Tuesday 16 April 2013

I made three ninety minute patch visits today, the first was over to the lakes on Scrubby Woods at 06:30hrs, when the weather was pretty awful (again!) a strong wind blew drizzly rain across the area, and it barely got light for the first 3 hours of today.

On the lakes I checked up on the COOT family, both parents were feeding the young, of which I could see at least 3 from where I stood, the GREYLAG GEESE pair are still incubating eggs, while eleven CANADA GEESE chased each other around the water noisily. The only other lake dwellers today were 3 male MALLARDS and 4 MOORHEN. A scan around the bankside vegetation was made, but little found, although I did get to hear my first WILLOW WARBLER song this year, one of my favourite songsters  :-)  I stayed around for 20 mins or so hoping to here a Cuckoo call, but failed to hear one, I wonder if I will this year?

My second patch visit  was around 10:00am, when I walked the fields and Paddocks of Migrant Alley, the wind was still strong and gusty, making it hard to hear any overhead calls, but I did hear then see a YELLOWHAMMER go over, and at least 2 MEADOW PIPIT. 4 LINNETS perched up on the fence line, not quite the Wheatear or Whinchat that can appear her though ! I did have some fortune however, whilst walking the Wooded Headland I found my first WHITETHROAT (87,71) of the year, its arrival here is 2 days earlier than the 12 year median arrival date, and the third earliest spring record. Despite much sky watching, no other new migrant species were seen today, the best on offer was a couple of SPARROWHAWKS being harassed by the four SWALLOWS from the College Stables, and 3 HOUSE MARTINS that got blown through the area.

The third visit was induced by the appearance of the sun, once again I set of for a circuit of Migrant Alley, and a bit of a sky watch, but again little was seen, a large raptor flew over very high up, probably a buzzard, but it was just a black smudge in the sky, the strong wind didn't help as I couldn't keep my bins steady! I had seen that the Tree Nursery field was now being ploughed, and took a look to see what was taking advantage of the freshly turned soil, I found 30 ROOKS, 11 JACKDAWS, 4 MAGPIES, 8 STOCK DOVES, and a dozen HERING GULLS with 2 LESSER BLACK BACKED GULLS.
The Tree Nursery field, going under the plough, such a loss for the wildlife. At least some kind of strip has been left unploughed around the edges of the field, only very thin though. Last year this field held two pairs of Whitethroat, imagine, they have flown all the way from Africa and found their nesting habitat gone!
Talking of nest sites, I found this Chaffinch nest in the ''hedgerow'' at Migrant Alley, and along Ashes Lane a LONG TAILED TIT pair have started a nest, I'll keep an eye on both, but I dont give much for the Chaffinches chances of survival, the hedge has been flailed to bits and has little to conceal the nest, it will make easy prey for a predator. Cant blame the predator, its the lack of good nest sites that takes the blame  :-(
........and here is a Chaffinch this ones from my garden  :-)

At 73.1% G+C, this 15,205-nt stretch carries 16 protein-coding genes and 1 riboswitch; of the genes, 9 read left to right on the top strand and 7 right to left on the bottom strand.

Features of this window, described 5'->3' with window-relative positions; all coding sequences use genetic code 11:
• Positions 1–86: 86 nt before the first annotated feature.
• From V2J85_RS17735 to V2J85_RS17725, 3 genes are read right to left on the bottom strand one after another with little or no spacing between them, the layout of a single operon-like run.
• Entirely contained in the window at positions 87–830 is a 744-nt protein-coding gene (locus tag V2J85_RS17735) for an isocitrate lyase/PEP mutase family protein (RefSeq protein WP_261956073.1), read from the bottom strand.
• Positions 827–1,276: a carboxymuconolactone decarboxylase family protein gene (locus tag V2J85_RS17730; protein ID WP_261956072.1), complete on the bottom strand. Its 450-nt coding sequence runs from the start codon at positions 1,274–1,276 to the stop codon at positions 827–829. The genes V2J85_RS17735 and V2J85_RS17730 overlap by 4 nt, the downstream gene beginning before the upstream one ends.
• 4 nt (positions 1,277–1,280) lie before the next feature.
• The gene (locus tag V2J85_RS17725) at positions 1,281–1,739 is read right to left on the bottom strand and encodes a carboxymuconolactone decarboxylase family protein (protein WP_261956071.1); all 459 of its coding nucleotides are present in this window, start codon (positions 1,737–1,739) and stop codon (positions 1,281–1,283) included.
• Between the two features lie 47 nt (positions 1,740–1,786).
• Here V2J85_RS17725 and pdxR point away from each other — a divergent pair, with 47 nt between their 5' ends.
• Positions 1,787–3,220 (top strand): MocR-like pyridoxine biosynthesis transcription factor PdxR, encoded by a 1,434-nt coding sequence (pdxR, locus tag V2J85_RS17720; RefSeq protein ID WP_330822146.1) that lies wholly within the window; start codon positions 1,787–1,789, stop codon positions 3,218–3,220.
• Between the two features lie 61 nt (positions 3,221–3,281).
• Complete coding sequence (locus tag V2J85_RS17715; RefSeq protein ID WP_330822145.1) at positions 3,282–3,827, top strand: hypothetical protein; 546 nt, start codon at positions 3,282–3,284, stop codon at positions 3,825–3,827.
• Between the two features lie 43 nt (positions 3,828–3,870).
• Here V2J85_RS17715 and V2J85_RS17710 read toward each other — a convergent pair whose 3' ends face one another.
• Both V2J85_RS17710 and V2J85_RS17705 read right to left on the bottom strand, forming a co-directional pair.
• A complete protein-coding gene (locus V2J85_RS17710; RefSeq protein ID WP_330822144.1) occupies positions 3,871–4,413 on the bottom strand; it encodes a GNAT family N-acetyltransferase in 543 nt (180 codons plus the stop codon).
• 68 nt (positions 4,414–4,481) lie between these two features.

STARLING on fence post at Migrant Alley
This Small Tortoiseshell Butterfly was also seen this afternoon, not easy to get a decent photo with the 500mm lens!


Anonymous said...

As always an interesting read Warren and it's great to hear that the Whitethroats are back, especially since they are probably my favourite warbler species. Good to see the Small Tort. too :-)

Marc Heath said...

Nice one with the Whitethroat. You seem to be plodding along nicely. The first Cuckoo at Reculver today, not seen by myself though but nice to know they are arriving.

Warren Baker said...

If it would warm up a bit and the wind drop, I'd put up some more flutter shots :-)

Warren Baker said...

Things keeping me interested here Marc :-)

Cuckoo needs to get its skates on, never recorded one later than the 18th before!

Stephen Mills said...

Good to see you had the Whitethroat today.
I'm sure the Cuckoo will turn up soon.

Alan Pavey said...

I had my first Whitethroats today, your list looks a lot healthier than mine at the moment :-)

Simian said...

hey warren
whitethroat....fab....and a lovely spotty female starling pic too. how sad it would be not to hear cuckoo. having lived in hastings for many years my local hotspot was rye harbour reserve where cuckoo was a given, easily heard and usually magnificent views. im wondering what it will be like here in kent and where i will get my cuckoo fix?
im gagging at the b it to get over to whetsted pits to see whats arrived and desperately hoping for nightingale.
bird on!

Anonymous said...

Saw my first Small Tort of the year today, Warren. Just waiting for a Brimstone now.

Kelly said...

Hi Warren, I'm catching up. I love the photos of the Brambling in the earlier post. Glad he dropped by your garden.

Greenie said...

Warren ,
Good to see you did finally get some sunshine , but that moring was grim .
The way things are going , that Starling will be classed as a 'mega' soon .

ShySongbird said...

Well done on the Whitethroat Warren :-) So very sad about the loss of habitat, your comment about their journey from Africa etc. is exactly what I would have thought too.

One of my blogland friends hears so many Cuckoos from her garden each year that she said it becomes tedious!!! She heard the first on Saturday.

I know I've said it before but your header photo really is superb Warren, it stops me dead every time, quite mesmerising!

Warren Baker said...

Thank you Songbird, you are very kind ;-)

No Cuckoo yet :-( (17th)